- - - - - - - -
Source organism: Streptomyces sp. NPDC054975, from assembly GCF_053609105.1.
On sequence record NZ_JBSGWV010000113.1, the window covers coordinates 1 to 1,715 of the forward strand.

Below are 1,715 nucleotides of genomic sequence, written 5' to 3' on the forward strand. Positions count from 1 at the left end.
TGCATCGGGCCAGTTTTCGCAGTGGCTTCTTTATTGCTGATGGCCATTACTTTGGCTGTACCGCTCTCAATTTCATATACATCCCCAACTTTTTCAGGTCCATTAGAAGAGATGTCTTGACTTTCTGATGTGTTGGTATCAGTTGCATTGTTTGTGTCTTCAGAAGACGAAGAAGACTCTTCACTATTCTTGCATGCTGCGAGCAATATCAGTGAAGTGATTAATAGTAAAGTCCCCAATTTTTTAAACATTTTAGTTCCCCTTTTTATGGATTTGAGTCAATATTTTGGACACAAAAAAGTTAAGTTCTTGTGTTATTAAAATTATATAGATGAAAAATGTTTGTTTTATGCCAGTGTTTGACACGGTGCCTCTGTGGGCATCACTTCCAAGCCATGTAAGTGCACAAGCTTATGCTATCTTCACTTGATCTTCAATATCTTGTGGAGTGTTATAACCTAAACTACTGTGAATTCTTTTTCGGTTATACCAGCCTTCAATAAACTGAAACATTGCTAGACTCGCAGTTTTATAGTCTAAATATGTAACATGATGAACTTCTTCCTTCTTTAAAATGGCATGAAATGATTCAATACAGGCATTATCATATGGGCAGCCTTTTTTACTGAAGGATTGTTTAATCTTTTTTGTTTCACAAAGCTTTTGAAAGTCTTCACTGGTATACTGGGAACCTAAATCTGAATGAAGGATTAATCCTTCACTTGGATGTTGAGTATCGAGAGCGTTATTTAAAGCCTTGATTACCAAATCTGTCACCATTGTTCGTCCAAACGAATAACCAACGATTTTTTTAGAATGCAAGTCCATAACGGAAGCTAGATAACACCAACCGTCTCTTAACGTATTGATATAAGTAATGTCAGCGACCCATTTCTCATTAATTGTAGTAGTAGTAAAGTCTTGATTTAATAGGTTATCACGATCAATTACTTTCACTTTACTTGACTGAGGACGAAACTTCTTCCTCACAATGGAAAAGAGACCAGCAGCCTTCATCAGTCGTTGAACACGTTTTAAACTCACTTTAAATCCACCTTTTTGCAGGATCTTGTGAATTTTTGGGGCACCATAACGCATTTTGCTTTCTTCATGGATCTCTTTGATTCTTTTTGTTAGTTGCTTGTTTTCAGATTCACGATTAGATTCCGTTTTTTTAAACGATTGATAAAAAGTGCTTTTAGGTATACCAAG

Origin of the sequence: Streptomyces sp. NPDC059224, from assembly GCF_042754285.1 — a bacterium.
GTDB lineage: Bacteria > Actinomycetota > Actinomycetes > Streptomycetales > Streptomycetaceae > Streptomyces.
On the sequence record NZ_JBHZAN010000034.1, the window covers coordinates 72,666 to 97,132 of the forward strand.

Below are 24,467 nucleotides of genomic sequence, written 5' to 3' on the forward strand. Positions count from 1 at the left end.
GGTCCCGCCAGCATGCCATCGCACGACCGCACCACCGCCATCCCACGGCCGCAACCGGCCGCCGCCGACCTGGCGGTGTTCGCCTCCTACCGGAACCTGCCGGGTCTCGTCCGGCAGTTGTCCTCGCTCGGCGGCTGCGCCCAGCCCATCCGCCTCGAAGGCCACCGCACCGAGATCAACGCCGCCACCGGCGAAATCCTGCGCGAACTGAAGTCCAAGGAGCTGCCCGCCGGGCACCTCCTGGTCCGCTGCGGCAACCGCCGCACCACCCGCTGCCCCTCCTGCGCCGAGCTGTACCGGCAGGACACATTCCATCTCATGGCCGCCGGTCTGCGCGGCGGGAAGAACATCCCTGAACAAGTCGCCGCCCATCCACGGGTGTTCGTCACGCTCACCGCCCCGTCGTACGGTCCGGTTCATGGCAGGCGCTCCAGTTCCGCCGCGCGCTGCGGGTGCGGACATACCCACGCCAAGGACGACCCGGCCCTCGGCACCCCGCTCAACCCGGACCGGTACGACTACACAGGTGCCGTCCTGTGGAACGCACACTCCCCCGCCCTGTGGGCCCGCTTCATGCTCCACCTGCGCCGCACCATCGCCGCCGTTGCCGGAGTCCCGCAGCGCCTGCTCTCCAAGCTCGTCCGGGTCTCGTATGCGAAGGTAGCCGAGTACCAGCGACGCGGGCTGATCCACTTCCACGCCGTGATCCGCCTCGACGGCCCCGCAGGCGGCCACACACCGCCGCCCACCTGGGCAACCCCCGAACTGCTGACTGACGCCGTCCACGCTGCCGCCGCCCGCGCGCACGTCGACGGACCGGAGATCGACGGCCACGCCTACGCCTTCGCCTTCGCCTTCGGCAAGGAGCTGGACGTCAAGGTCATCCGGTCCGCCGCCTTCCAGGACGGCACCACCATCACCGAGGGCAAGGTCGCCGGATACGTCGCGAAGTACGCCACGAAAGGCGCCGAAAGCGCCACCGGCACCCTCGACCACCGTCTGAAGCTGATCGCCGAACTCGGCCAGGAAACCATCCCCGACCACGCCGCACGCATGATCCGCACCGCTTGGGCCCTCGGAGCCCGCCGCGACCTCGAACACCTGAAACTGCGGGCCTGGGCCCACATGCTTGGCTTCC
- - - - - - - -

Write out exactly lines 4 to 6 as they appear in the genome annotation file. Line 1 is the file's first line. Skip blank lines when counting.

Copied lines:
TGCATCGGGCCAGTTTTCGCAGTGGCTTCTTTATTGCTGATGGCCATTACTTTGGCTGTACCGCTCTCAATTTCATATACATCCCCAACTTTTTCAGGTCCATTAGAAGAGATGTCTTGACTTTCTGATGTGTTGGTATCAGTTGCATTGTTTGTGTCTTCAGAAGACGAAGAAGACTCTTCACTATTCTTGCATGCTGCGAGCAATATCAGTGAAGTGATTAATAGTAAAGTCCCCAATTTTTTAAACATTTTAGTTCCCCTTTTTATGGATTTGAGTCAATATTTTGGACACAAAAAAGTTAAGTTCTTGTGTTATTAAAATTATATAGATGAAAAATGTTTGTTTTATGCCAGTGTTTGACACGGTGCCTCTGTGGGCATCACTTCCAAGCCATGTAAGTGCACAAGCTTATGCTATCTTCACTTGATCTTCAATATCTTGTGGAGTGTTATAACCTAAACTACTGTGAATTCTTTTTCGGTTATACCAGCCTTCAATAAACTGAAACATTGCTAGACTCGCAGTTTTATAGTCTAAATATGTAACATGATGAACTTCTTCCTTCTTTAAAATGGCATGAAATGATTCAATACAGGCATTATCATATGGGCAGCCTTTTTTACTGAAGGATTGTTTAATCTTTTTTGTTTCACAAAGCTTTTGAAAGTCTTCACTGGTATACTGGGAACCTAAATCTGAATGAAGGATTAATCCTTCACTTGGATGTTGAGTATCGAGAGCGTTATTTAAAGCCTTGATTACCAAATCTGTCACCATTGTTCGTCCAAACGAATAACCAACGATTTTTTTAGAATGCAAGTCCATAACGGAAGCTAGATAACACCAACCGTCTCTTAACGTATTGATATAAGTAATGTCAGCGACCCATTTCTCATTAATTGTAGTAGTAGTAAAGTCTTGATTTAATAGGTTATCACGATCAATTACTTTCACTTTACTTGACTGAGGACGAAACTTCTTCCTCACAATGGAAAAGAGACCAGCAGCCTTCATCAGTCGTTGAACACGTTTTAAACTCACTTTAAATCCACCTTTTTGCAGGATCTTGTGAATTTTTGGGGCACCATAACGCATTTTGCTTTCTTCATGGATCTCTTTGATTCTTTTTGTTAGTTGCTTGTTTTCAGATTCACGATTAGATTCCGTTTTTTTAAACGATTGATAAAAAGTGCTTTTAGGTATACCAAG

Origin of the sequence: Streptomyces sp. NPDC059224, from assembly GCF_042754285.1 — a bacterium.
GTDB lineage: Bacteria > Actinomycetota > Actinomycetes > Streptomycetales > Streptomycetaceae > Streptomyces.